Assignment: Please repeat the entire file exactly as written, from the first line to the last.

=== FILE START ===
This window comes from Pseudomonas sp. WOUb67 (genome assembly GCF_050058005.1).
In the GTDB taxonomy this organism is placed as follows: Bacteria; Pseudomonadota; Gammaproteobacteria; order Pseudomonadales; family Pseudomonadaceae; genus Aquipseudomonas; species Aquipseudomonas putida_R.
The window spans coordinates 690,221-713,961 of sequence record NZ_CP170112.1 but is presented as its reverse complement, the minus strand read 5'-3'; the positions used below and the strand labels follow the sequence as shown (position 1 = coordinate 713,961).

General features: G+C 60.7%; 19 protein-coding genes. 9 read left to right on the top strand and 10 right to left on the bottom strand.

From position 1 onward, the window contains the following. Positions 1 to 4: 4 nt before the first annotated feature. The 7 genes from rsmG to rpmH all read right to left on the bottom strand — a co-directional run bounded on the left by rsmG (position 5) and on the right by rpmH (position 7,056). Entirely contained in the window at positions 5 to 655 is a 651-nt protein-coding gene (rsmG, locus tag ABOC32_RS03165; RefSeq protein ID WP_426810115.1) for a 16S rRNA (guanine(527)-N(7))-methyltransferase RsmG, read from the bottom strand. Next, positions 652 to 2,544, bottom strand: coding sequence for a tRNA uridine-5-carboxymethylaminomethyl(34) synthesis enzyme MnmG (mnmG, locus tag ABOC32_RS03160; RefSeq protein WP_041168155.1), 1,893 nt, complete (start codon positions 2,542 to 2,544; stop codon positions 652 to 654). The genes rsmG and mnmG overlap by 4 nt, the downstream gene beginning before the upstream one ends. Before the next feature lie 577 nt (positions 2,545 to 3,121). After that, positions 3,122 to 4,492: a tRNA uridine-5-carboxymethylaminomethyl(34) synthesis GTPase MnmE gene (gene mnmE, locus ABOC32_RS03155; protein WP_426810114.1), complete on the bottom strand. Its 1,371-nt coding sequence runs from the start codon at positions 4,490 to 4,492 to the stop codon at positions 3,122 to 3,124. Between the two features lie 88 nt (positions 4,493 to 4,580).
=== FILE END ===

This window comes from Pseudomonas sp. WOUb67 (genome assembly GCF_050058005.1).
In the GTDB taxonomy this organism is placed as follows: Bacteria; Pseudomonadota; Gammaproteobacteria; order Pseudomonadales; family Pseudomonadaceae; genus Aquipseudomonas; species Aquipseudomonas putida_R.
The window spans coordinates 690,221-713,961 of sequence record NZ_CP170112.1 but is presented as its reverse complement, the minus strand read 5'-3'; the positions used below and the strand labels follow the sequence as shown (position 1 = coordinate 713,961).

General features: G+C 60.7%; 19 protein-coding genes. 9 read left to right on the top strand and 10 right to left on the bottom strand.

From position 1 onward, the window contains the following. Positions 1 to 4: 4 nt before the first annotated feature. The 7 genes from rsmG to rpmH all read right to left on the bottom strand — a co-directional run bounded on the left by rsmG (position 5) and on the right by rpmH (position 7,056). Entirely contained in the window at positions 5 to 655 is a 651-nt protein-coding gene (rsmG, locus tag ABOC32_RS03165; RefSeq protein ID WP_426810115.1) for a 16S rRNA (guanine(527)-N(7))-methyltransferase RsmG, read from the bottom strand. Next, positions 652 to 2,544, bottom strand: coding sequence for a tRNA uridine-5-carboxymethylaminomethyl(34) synthesis enzyme MnmG (mnmG, locus tag ABOC32_RS03160; RefSeq protein WP_041168155.1), 1,893 nt, complete (start codon positions 2,542 to 2,544; stop codon positions 652 to 654). The genes rsmG and mnmG overlap by 4 nt, the downstream gene beginning before the upstream one ends. Before the next feature lie 577 nt (positions 2,545 to 3,121). After that, positions 3,122 to 4,492: a tRNA uridine-5-carboxymethylaminomethyl(34) synthesis GTPase MnmE gene (gene mnmE, locus ABOC32_RS03155; protein WP_426810114.1), complete on the bottom strand. Its 1,371-nt coding sequence runs from the start codon at positions 4,490 to 4,492 to the stop codon at positions 3,122 to 3,124. Between the two features lie 88 nt (positions 4,493 to 4,580).